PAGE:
Alicia Windham is a mother of three, who lives in Summerville. She said her father gave her a $100 Walmart gift card for Christmas. Windham said the card was purchased at the Walmart located on Saint James Avenue in Goose Creek on December 8th.
Windham told News 2, she tried to use the gift card the day after Christmas, but to her surprise, she said it had no money on it.
“I got a bunch of stuff because there was supposed to be $100 on the gift card,” said Windham. “Thank God I had some other money on me because the lady slid the card twice and she said ‘Ma’am, this has zero balance.’”
After that, Windham said she went to Customer Service, where they told her the gift card was already been used multiple times in other states. They printed her a receipt with the card’s purchase history.
Windham reached out to Walmart to see what could be done to get the money back.
Windham shared Walmart’s response with News 2. The email from the retailer read:
“We have reviewed your inquiry. Unfortunately, we have determined that your case does not fall under the terms and conditions of a compromised gift card. We are unable to refund or replace this card.”
The email continued, “Walmart is not liable for lost, stolen or compromised funds.”
Bailey Parker with the South Carolina Department of Consumer Affairs said this is one way scammers target gift cards.
“They will actually take the cards and they’ll copy the numbers off the back. They’ll even copy the pin,” Parker explained.
She said after that, the scammers will attempt to use the card repeatedly until it goes through, which is when it has been purchased.
When purchasing a gift card, Parker said there are a few ways consumers can avoid being scammed.
She said to make sure the gift card hasn’t been tampered with. Another tip is to buy gift cards that are behind the counter, if available.
Parker said it’s best to use gift cards sooner, rather than later. She said if they are being purchased as gifts, they should be bought last minute. The last tip is to register the gift card if the option is there.
News 2 reached out to Walmart. While they didn’t provide a statement, they said they would contact Windham.
You’re seeing The Post and Courier’s weekly real estate newsletter. Receive all the latest transactions and top development, building, and home and commercial sales news to your inbox each Saturday here.Another Charleston-area ...
You’re seeing The Post and Courier’s weekly real estate newsletter. Receive all the latest transactions and top development, building, and home and commercial sales news to your inbox each Saturday here.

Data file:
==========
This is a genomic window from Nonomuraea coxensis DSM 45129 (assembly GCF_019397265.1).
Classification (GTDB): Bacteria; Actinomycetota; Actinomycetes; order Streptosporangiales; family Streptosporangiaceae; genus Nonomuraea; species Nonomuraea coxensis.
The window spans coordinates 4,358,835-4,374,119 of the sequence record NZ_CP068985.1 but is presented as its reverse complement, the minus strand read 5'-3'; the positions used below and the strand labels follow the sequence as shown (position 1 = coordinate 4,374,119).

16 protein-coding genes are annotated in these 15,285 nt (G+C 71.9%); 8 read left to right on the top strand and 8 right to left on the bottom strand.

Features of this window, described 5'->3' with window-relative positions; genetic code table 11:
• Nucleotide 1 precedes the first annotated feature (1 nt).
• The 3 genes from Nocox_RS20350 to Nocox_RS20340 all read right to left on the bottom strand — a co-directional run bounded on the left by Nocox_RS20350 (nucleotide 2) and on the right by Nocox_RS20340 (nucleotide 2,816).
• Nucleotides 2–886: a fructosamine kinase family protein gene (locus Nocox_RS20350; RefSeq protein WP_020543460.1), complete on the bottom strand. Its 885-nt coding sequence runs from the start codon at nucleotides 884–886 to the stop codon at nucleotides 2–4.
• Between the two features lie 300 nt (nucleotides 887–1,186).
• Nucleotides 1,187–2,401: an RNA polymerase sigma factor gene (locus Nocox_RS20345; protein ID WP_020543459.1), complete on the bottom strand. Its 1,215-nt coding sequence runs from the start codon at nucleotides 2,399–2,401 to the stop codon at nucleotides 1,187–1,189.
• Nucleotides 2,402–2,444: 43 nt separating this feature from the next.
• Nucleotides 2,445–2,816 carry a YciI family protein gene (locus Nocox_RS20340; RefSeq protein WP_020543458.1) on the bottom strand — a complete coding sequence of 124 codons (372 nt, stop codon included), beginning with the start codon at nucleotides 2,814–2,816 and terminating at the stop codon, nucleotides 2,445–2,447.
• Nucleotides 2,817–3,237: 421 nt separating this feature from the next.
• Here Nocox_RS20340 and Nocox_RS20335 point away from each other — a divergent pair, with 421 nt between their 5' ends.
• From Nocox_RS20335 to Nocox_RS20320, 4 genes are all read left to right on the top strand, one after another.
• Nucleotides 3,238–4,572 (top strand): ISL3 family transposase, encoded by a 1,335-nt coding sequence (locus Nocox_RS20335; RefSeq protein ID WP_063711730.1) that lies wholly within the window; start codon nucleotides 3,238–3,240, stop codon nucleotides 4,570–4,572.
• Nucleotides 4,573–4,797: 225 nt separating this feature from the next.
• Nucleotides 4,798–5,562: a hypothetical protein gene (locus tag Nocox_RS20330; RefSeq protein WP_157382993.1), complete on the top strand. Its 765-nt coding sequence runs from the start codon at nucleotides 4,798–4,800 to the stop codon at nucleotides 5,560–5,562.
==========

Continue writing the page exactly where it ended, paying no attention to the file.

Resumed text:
Another Charleston-area shopping center recently changed hands at nearly twice the price paid for it eight years ago.
Greensboro, N.C.-based Koury Corp. bought the Harris Teeter-anchored Sawmill Village Shopping Center at 680 Bacons Bridge Road in Summerville on Dec. 16 from Ferncroft Capital of Charlotte for $25.7 million, according to Dorchester County land records.
Ferncroft bought the 13.5-acre retail site in 2013 for $13.46 million, according to property records.
The commercial transaction comes a few days after Stiles Corp. of Fort Lauderdale, Fla., sold the less-than-three-year-old, Publix-anchored Point Hope Commons Shopping Center in Charleston for almost $29 million.
The buyer of the retail center in the sprawling Cainhoy Plantation development on Clements Ferry Road was an affiliate of Prudential Real Estate Advisors of Madison, N.J., according to Berkeley County land records.
Another newly built Charleston apartment building changed hands in December while a Charlotte firm plans to transform a North Charleston office building after paying more than $6 million for the highly visible site beside Interstate 26.
3: Number of new restaurants now open or on the way in Charleston, North Charleston and Pringletown in Berkeley County.
52: The number of the U.S. highway that runs through Goose Creek and Moncks Corner. The Berkeley County corridor is being studied to form a blueprint for future growth.
111,175: Number of homes sold across South Carolina through November, breaking last year’s record sales in 11 months.
+ Moving on: Brian Hicks writes The Jasper, an upscale project several years in the making on Charleston’s southern peninsula, is open for business and 99 percent occupied as the controversy and legal fight surrounding its construction is in the rearview mirror.
+ Policy shift: North Charleston is reconsidering its short-term vacation rental policy.
+ Law school lawsuit: The Charleston School of Law is suing the city of Charleston, alleging it is holding up a nearly $13 million land sale to a hotel developer.
Slim Chickens is a fast-casual restaurant chain based in Fayetteville, Ark. Franchisees plan to open nine new restaurants in eastern South Carolina, in Charleston, Florence and Myrtle Beach.